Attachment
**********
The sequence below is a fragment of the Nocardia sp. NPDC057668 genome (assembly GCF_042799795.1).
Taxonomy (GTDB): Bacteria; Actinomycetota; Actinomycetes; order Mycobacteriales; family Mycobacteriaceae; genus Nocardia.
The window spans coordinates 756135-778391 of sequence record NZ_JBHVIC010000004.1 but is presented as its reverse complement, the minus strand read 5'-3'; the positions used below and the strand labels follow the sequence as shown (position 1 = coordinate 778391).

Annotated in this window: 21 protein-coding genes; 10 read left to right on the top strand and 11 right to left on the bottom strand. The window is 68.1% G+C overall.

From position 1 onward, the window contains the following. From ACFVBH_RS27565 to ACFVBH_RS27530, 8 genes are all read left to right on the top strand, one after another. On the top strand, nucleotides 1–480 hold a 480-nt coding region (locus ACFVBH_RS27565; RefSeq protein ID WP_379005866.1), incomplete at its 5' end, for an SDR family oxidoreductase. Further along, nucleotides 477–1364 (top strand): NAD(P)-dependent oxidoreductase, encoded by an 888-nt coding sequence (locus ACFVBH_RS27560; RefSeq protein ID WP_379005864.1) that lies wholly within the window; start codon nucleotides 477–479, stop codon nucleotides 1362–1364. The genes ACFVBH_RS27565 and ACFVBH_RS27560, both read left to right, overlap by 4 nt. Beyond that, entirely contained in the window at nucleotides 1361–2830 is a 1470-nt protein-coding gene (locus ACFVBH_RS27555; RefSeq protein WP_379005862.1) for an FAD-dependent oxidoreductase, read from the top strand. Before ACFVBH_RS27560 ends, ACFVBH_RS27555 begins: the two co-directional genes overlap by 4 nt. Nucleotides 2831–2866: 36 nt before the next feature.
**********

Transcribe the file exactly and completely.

The sequence below is a fragment of the Nocardia sp. NPDC057668 genome (assembly GCF_042799795.1).
Taxonomy (GTDB): Bacteria; Actinomycetota; Actinomycetes; order Mycobacteriales; family Mycobacteriaceae; genus Nocardia.
The window spans coordinates 756135-778391 of sequence record NZ_JBHVIC010000004.1 but is presented as its reverse complement, the minus strand read 5'-3'; the positions used below and the strand labels follow the sequence as shown (position 1 = coordinate 778391).

Annotated in this window: 21 protein-coding genes; 10 read left to right on the top strand and 11 right to left on the bottom strand. The window is 68.1% G+C overall.

From position 1 onward, the window contains the following. From ACFVBH_RS27565 to ACFVBH_RS27530, 8 genes are all read left to right on the top strand, one after another. On the top strand, nucleotides 1–480 hold a 480-nt coding region (locus ACFVBH_RS27565; RefSeq protein ID WP_379005866.1), incomplete at its 5' end, for an SDR family oxidoreductase. Further along, nucleotides 477–1364 (top strand): NAD(P)-dependent oxidoreductase, encoded by an 888-nt coding sequence (locus ACFVBH_RS27560; RefSeq protein ID WP_379005864.1) that lies wholly within the window; start codon nucleotides 477–479, stop codon nucleotides 1362–1364. The genes ACFVBH_RS27565 and ACFVBH_RS27560, both read left to right, overlap by 4 nt. Beyond that, entirely contained in the window at nucleotides 1361–2830 is a 1470-nt protein-coding gene (locus ACFVBH_RS27555; RefSeq protein WP_379005862.1) for an FAD-dependent oxidoreductase, read from the top strand. Before ACFVBH_RS27560 ends, ACFVBH_RS27555 begins: the two co-directional genes overlap by 4 nt. Nucleotides 2831–2866: 36 nt before the next feature.